The typical garage isn’t designed to stay warm inside when outdoor temperatures are frigid. It lacks insulation, and its concrete floor remains chilly all year around. Even with a small space heater running, you probably won’t raise the inside temperature more than a few degrees.
When the air inside is bitterly cold, your tools are icy, and temperatures are too low for paint or glue to bond properly, performing automotive repairs or woodworking tasks in your garage can be difficult. So, if you’d like to use your garage workshop throughout all seasons—not just the warm ones—keep reading. We’ve outlined five tips for heating the garage to a comfortable temperature and creating a productive project space.
Visit your local home improvement store in late fall, and you’ll find aisles of small and large portable space heaters. Most of these options, however, aren’t powerful enough to heat an entire garage. If you’re looking for a serious heat source, consider installing a ceiling-mounted forced-air heating unit such as the Dr. Infrared Ceiling-Mounted Garage Heater (available from Home Depot)—one that is adequately sized for the square foot of your garage. Situating this type of heater in a corner of the garage pointed downward at a 45-degree angle provides the best distribution of warmth. Most of today’s ceiling-mounted heaters come with a remote control and a thermostat, so you can set the temperature you prefer and rely on the heater to do the rest.
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The only downside to a ceiling-mounted heater is that the inches nearest the floor may remain cold. If your feet are still chilly, try supplementing with a baseboard heater in the area you’re most likely to be working, like the area beneath your workbench. Hydronic baseboard heaters like the Slant/Fin Hydronic Baseboard Heater (available from Home Depot) contain liquid-filled tubes, which are heated to a high temperature. When a fan draws cool air over the tubes to heat it, the returning air then flows out nice and warm at floor level.
No matter how much power your garage heater packs, you’ll find it difficult to maintain comfortable warmth in your garage if the walls aren’t finished. Many garage walls consist of just the wall studs, covered on the outside with sheathing and siding. Without insulation to block, cold air will quickly transfer to the inside of the garage and detract from all of your efforts for heating the garage.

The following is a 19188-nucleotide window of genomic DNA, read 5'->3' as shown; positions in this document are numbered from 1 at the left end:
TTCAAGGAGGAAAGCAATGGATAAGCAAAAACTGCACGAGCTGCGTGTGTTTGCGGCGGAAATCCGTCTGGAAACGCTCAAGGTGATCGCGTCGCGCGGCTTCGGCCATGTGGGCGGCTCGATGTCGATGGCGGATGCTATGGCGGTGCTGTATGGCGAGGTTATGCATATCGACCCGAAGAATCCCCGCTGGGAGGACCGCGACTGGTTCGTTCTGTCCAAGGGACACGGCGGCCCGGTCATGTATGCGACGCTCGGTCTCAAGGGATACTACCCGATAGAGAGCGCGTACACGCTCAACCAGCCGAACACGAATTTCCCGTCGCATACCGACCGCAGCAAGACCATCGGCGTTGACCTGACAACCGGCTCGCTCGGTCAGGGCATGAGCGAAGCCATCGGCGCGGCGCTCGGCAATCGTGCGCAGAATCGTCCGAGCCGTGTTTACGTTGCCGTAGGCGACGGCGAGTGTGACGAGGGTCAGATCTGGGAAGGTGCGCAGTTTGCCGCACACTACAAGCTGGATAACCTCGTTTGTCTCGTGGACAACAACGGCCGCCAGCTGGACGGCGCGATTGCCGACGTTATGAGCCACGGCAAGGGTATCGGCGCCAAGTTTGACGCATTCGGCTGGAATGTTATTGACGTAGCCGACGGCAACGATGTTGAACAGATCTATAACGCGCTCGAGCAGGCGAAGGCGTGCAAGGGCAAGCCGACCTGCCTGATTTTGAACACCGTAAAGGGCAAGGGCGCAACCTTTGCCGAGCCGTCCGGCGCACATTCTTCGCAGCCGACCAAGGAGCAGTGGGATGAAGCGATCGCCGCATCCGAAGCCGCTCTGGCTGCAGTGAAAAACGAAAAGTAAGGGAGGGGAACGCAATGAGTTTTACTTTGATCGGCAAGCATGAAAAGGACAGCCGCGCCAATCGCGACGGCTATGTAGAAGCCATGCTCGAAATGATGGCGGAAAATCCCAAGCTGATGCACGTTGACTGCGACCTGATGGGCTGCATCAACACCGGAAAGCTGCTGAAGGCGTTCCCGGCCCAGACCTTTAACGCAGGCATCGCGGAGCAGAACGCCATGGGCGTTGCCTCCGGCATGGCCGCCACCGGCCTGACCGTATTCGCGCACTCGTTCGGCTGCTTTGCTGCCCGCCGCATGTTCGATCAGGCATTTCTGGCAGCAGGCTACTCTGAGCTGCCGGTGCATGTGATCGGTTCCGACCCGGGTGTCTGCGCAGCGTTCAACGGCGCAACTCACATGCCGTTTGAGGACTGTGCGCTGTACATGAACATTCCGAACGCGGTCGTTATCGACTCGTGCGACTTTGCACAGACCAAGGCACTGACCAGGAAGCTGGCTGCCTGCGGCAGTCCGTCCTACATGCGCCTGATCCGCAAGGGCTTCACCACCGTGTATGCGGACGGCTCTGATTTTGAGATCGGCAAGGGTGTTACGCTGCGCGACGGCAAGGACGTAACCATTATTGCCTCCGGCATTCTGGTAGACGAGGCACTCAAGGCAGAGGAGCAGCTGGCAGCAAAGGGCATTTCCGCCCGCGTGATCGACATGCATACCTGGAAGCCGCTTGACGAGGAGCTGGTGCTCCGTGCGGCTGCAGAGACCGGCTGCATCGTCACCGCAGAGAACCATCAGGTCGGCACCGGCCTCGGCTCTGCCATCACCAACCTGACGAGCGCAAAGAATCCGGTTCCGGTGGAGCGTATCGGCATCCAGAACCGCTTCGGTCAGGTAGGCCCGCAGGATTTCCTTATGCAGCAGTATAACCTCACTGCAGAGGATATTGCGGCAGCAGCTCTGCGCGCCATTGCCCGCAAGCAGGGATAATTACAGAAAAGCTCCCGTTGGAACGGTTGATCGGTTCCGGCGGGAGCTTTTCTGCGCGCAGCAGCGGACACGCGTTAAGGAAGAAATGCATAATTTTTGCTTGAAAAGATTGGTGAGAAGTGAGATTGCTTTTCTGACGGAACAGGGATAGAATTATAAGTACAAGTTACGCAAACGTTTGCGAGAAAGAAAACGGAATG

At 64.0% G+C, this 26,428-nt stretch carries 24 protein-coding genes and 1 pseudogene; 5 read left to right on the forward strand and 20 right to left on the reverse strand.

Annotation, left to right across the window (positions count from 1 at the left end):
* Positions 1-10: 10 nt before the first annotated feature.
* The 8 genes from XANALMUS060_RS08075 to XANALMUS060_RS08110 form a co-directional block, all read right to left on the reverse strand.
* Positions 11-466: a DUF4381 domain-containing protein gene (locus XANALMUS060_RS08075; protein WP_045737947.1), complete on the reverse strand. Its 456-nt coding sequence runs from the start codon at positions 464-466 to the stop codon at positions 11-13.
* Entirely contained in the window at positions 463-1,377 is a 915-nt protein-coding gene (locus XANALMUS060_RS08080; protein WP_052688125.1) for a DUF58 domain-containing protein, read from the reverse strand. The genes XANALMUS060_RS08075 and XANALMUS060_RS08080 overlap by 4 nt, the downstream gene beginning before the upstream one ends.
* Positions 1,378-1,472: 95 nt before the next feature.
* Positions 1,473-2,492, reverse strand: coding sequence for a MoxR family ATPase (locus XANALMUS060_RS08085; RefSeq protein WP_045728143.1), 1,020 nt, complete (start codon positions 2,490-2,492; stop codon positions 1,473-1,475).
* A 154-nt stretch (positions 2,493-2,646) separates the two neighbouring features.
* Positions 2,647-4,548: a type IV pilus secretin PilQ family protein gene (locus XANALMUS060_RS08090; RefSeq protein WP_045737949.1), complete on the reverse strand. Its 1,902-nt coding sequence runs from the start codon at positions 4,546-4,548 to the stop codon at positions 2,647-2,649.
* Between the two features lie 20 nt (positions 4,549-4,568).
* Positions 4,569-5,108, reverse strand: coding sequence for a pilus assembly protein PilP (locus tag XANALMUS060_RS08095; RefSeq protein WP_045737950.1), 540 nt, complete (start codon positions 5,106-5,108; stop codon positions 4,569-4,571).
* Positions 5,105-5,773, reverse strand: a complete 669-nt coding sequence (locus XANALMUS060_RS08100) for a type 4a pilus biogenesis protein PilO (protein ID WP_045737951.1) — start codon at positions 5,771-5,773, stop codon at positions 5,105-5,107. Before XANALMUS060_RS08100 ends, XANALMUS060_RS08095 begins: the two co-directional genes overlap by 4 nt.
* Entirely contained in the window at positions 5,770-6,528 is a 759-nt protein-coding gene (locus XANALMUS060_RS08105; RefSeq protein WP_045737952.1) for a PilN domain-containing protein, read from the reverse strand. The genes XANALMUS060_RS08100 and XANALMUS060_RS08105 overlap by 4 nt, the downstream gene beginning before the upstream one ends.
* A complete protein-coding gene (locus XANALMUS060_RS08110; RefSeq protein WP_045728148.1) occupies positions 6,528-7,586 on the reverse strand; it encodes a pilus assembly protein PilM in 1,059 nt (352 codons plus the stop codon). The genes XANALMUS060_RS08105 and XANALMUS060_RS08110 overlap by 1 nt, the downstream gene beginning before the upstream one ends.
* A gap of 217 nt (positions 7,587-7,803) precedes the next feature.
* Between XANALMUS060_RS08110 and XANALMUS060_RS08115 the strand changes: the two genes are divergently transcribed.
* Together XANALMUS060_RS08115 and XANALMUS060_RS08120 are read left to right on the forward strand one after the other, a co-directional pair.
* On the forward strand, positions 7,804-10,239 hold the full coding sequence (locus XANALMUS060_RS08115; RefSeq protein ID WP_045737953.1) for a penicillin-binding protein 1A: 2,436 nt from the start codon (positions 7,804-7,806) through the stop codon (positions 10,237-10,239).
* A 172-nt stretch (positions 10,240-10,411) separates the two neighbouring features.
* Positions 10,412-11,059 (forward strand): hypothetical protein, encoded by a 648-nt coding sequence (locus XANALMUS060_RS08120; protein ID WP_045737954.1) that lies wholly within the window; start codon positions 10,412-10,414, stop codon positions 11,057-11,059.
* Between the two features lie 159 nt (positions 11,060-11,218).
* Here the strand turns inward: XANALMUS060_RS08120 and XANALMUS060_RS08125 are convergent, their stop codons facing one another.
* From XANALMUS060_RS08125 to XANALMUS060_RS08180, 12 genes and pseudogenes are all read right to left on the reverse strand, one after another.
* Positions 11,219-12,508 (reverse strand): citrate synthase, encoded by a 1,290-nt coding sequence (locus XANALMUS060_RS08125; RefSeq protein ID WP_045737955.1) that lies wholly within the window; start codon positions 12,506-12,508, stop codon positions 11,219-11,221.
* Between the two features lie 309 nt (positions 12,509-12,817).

To create an insulted barrier, install fiberglass batt insulation (such as Johns Manville R-13 Fiberglass Batt Insulation, available from Lowe’s) in each stud space and then finish the interior walls by installing drywall panels, plywood sheets, or oriented strand board (OSB). Insulated and finished walls will help retain heat in the garage and you’ll save money on heating bills.
Often manufactured from thin metal, garage doors are notoriously cold in winter—in fact, if you live in a northern climate, it’s not unusual to find frost clinging to the inside of a metal garage door. Insulating the door will help keep the cold outside air from transferring through the door and cooling the workshop, keeping the garage an average of 10 to 12 degrees warmer in winter even before you even turn on units for heating the garage. And the process isn’t so intimidating for do-it-yourselfers, thanks to kits that contain all of the necessary supplies, such as the Anco Complete Garage Insulation Kit (available from Amazon). When buying a garage door insulating kit, just be sure to measure your door(s). While the Anco kit will insulate two standard garage doors, garages with oversized doors or more than two garage doors will require an additional kit.
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In addition to the above steps, keeping your garage consistently comfortable this winter includes sealing all gaps that permit cold drafts to blow through. These are the three most likely sources of drafts:
If you enjoy working on automobiles in your garage, you probably dread having to lay on a frigid concrete floor while changing oil or working on an engine. One way to remedy this problem is to install a radiant floor heating system at the time you pour the garage floor.
Note: This is only a solution for those who are building a new garage or those planning to tear out an existing garage floor and replace it with a new concrete floor. Before you pour concrete, a reflective liner is installed over fill sand in the bottom of the excavated area, and flexible piping is carefully positioned in loops over the liner. When finished, a boiler is installed inside the garage to circulate hot water through the pipes, which warms the floors and the objects above.
If you’re considering renovating the garage, do seriously consider installing a radiant floor heating system during the installation of the new garage floor. Installing a radiant floor system is not a DIY project—you’ll need to hire a plumber who specializes in installing this type of floor heating system. Expect to pay $5 to $9 per square foot to have the system installed, plus the cost of the boiler. But the resulting system is ideal for heating the garage workshop: It effectively warms the space without blowing wood chips and dust around as forced air heater would, keeping your workspace clear of particles that might interfere with detail work.
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